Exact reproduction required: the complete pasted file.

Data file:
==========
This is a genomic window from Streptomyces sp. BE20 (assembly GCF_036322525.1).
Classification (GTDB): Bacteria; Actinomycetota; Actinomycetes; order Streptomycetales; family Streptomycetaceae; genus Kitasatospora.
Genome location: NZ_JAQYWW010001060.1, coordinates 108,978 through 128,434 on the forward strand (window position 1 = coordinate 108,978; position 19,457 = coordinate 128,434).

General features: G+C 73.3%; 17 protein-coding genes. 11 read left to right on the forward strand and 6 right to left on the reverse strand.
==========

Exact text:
This is a genomic window from Streptomyces sp. BE20 (assembly GCF_036322525.1).
Classification (GTDB): Bacteria; Actinomycetota; Actinomycetes; order Streptomycetales; family Streptomycetaceae; genus Kitasatospora.
Genome location: NZ_JAQYWW010001060.1, coordinates 108,978 through 128,434 on the forward strand (window position 1 = coordinate 108,978; position 19,457 = coordinate 128,434).

General features: G+C 73.3%; 17 protein-coding genes. 11 read left to right on the forward strand and 6 right to left on the reverse strand.